Facebook says Apple is too powerful. “They’re right”, retorts the Electronic Frontier Foundation, which believes that iPhone users are being held hostage

In December 2020, Apple made a strong decision: the publisher changed the way iOS, its mobile operating system, managed users’ privacy preferences, so that owners of iPhones and other iOS devices could indicate whether they wanted to be tracked by any of the apps on their devices (by default, Apple assumed that users did not want to be tracked and therefore prevented these apps from harvesting user data).

A decision that irritated Facebook. According to the social media leader, one of the solutions that will be hit hardest by Apple’s approach is its Audience Network advertising tool. The latter allows advertisers to extend their Facebook and Instagram campaigns to the entire Internet via thousands of high-quality applications. This company’s audience network helps software developers for mobile platforms deliver targeted in-app ads to users based on data from Facebook. Facebook claims that it would no longer be of any use if iOS 14 came out like this.

“Apple’s planned updates would make Audience Network so ineffective on iOS 14 that it wouldn’t make sense to offer it on iOS 14,” Facebook said in a blog post.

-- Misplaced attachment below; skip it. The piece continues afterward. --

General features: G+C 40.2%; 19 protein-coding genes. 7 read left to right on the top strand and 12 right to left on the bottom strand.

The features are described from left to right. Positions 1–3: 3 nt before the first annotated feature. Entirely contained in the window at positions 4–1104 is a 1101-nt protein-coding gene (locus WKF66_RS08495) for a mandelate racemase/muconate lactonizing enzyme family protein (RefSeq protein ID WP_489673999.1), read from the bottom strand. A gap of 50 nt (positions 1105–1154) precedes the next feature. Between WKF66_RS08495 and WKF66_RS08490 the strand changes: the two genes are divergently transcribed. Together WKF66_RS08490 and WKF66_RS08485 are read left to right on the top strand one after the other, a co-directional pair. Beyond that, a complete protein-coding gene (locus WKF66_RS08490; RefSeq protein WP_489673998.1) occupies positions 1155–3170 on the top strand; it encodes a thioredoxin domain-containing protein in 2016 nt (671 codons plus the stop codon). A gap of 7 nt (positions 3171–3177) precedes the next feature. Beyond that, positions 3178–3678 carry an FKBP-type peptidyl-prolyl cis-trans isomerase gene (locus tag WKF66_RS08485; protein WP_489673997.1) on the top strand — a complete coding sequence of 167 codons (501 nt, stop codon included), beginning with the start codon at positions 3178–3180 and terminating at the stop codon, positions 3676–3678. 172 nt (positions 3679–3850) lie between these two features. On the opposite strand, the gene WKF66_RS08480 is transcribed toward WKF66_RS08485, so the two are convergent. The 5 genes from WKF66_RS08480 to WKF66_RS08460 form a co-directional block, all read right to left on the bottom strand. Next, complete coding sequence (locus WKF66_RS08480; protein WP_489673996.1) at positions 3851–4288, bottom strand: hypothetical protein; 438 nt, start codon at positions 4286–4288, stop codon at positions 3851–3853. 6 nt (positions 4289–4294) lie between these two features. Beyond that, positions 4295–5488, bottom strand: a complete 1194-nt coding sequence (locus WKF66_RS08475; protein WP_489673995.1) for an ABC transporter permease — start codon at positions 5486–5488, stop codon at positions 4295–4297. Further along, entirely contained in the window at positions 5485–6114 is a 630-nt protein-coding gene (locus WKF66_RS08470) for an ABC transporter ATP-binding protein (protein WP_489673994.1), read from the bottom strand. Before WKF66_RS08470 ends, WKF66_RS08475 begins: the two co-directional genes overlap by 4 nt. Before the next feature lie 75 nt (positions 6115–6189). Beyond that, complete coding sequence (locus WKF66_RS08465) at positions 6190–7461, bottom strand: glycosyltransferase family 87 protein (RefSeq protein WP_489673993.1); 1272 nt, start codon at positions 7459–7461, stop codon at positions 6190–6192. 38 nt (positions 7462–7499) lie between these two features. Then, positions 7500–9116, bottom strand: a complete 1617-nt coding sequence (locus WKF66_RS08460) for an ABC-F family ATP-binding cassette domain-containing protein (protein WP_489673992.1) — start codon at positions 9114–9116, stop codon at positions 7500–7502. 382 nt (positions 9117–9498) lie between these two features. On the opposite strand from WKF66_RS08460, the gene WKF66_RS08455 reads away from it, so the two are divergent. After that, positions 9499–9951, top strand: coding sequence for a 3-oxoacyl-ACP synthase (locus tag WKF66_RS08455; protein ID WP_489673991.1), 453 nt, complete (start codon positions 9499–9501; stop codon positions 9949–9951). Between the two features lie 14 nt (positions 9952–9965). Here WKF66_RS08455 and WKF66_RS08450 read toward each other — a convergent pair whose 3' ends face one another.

“While it’s hard to quantify the impact for publishers and developers at this point with so many unknowns, we’ve seen a more than 50% drop in revenue for Audience Network publishers during testing. when we removed the personalization feature from mobile ad install campaigns,” said Mark Zuckerberg’s company. “In reality, the impact for Audience Network on iOS 14 could be much greater, so we’re working on short-term and long-term strategies to support publishers through these changes.”

It’s not hard to see why Facebook was irritated! Almost all iOS users have opted out of being tracked. Without this monitoring, Facebook could no longer build the non-consensual behavioral records that are its stock in trade. According to Facebook, allowing Apple users to opt out of tracking cost the company $10,000,000,000 in the first year, with the company considering more losses thereafter.

Facebook has really gone into overdrive in its attempt to recoup those billions. The company bombarded its users with messages begging them to re-enable tracking. She threatened to file an antitrust lawsuit against Apple. She has led small businesses to champion user tracking, saying that when a giant corporation spies on billions of people, it’s a form of small business development.

And the EFF (Electronic Frontier Foundation) to note that:

“Time and time again, when people are given a choice whether or not to be spied on, they choose not to. Apple gave its customers that choice, and we should be really grateful.

“And yet… Facebook scores a point.”

Below is the EFF argument.

When “users” are “hostages”